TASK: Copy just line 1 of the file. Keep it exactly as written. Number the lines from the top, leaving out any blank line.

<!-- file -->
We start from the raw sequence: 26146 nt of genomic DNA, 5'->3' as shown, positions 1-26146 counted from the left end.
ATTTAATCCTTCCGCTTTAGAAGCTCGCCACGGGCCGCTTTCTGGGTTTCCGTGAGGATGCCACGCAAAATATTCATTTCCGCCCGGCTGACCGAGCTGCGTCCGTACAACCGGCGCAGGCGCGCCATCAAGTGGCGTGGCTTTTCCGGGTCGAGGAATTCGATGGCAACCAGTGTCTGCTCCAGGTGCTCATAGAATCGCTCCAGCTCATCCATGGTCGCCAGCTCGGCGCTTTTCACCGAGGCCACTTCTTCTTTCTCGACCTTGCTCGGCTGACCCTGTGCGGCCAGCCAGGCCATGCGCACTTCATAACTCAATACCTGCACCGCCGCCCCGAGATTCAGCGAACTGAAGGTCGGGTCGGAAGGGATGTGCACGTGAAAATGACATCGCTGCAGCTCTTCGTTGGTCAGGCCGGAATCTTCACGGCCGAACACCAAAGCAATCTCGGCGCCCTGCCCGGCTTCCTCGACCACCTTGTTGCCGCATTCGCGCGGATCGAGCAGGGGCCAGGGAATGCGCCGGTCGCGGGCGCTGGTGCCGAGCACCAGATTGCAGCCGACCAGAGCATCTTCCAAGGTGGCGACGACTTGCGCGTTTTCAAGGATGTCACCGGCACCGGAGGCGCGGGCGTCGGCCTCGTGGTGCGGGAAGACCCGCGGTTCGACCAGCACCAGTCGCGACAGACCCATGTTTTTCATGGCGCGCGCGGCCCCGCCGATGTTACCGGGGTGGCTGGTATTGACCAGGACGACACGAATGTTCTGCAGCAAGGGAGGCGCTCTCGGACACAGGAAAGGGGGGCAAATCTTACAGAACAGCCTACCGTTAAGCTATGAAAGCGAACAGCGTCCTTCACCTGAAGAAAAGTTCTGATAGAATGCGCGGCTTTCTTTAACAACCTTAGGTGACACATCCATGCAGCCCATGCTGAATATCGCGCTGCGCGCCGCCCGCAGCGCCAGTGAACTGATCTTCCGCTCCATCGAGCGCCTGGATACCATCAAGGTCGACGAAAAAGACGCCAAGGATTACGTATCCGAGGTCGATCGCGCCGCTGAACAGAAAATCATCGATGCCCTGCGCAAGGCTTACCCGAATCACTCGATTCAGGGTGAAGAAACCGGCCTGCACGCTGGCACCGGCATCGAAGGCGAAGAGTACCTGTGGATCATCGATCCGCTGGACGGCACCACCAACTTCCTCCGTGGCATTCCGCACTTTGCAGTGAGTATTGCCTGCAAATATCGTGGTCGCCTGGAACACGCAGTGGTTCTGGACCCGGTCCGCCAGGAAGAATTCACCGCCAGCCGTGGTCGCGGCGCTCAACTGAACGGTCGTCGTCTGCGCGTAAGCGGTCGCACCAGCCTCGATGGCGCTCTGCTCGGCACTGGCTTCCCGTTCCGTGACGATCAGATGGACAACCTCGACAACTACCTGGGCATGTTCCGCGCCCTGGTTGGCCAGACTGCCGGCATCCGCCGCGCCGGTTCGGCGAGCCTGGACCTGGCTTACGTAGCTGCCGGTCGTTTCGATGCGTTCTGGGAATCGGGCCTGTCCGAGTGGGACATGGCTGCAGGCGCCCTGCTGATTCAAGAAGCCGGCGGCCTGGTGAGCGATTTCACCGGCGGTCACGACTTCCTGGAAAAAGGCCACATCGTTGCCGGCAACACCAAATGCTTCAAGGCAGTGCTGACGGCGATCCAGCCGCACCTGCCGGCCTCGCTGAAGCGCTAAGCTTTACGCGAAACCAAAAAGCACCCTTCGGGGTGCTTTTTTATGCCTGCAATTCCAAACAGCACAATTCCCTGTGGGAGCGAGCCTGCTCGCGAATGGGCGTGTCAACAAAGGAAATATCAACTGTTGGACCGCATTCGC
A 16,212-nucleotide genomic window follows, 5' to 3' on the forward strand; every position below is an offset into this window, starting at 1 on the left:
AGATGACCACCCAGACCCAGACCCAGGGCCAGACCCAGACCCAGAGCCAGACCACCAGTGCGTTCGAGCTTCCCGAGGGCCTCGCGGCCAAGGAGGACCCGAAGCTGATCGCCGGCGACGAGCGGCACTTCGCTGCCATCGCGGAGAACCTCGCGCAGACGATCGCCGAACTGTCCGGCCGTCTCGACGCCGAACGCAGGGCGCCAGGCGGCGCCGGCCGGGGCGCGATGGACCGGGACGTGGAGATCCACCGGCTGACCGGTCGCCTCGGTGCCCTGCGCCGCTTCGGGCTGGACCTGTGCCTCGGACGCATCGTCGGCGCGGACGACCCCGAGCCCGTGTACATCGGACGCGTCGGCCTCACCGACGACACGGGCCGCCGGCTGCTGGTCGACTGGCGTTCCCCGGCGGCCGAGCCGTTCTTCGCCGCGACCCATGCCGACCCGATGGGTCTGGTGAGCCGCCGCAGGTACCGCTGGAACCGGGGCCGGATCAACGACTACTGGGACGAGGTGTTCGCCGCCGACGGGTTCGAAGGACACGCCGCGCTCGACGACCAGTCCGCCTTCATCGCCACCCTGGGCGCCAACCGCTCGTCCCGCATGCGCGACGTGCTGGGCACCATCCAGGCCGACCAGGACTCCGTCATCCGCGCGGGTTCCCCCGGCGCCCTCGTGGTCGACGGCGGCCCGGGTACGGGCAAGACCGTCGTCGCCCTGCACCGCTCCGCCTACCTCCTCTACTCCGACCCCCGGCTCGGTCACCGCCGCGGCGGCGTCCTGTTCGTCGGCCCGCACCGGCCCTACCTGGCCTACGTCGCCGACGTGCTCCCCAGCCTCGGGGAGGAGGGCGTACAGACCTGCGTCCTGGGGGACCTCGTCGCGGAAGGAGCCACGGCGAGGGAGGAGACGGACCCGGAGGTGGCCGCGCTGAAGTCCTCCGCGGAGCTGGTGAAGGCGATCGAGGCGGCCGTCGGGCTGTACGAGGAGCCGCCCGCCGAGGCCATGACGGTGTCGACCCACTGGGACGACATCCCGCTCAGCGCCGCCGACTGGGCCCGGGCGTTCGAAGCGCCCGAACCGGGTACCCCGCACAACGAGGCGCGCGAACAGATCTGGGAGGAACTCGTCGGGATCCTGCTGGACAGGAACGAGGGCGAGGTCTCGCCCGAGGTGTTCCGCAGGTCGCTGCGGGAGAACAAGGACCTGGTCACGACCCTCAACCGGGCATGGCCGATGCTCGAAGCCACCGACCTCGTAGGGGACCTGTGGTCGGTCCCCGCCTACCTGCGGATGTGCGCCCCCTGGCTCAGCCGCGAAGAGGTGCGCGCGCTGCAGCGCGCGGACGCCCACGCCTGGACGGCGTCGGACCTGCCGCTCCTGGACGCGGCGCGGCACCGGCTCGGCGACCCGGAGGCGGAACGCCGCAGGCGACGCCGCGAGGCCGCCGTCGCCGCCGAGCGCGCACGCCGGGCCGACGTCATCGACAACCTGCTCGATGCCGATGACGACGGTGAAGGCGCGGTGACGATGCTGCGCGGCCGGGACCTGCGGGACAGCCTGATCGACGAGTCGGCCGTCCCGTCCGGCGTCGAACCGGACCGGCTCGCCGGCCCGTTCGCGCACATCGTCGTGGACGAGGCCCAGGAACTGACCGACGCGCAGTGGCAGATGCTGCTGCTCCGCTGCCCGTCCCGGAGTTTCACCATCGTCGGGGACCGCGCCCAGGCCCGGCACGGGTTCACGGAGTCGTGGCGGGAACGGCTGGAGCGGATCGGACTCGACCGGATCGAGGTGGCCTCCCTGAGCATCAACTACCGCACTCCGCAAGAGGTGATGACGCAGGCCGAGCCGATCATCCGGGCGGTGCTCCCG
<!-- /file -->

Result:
We start from the raw sequence: 26146 nt of genomic DNA, 5'->3' as shown, positions 1-26146 counted from the left end.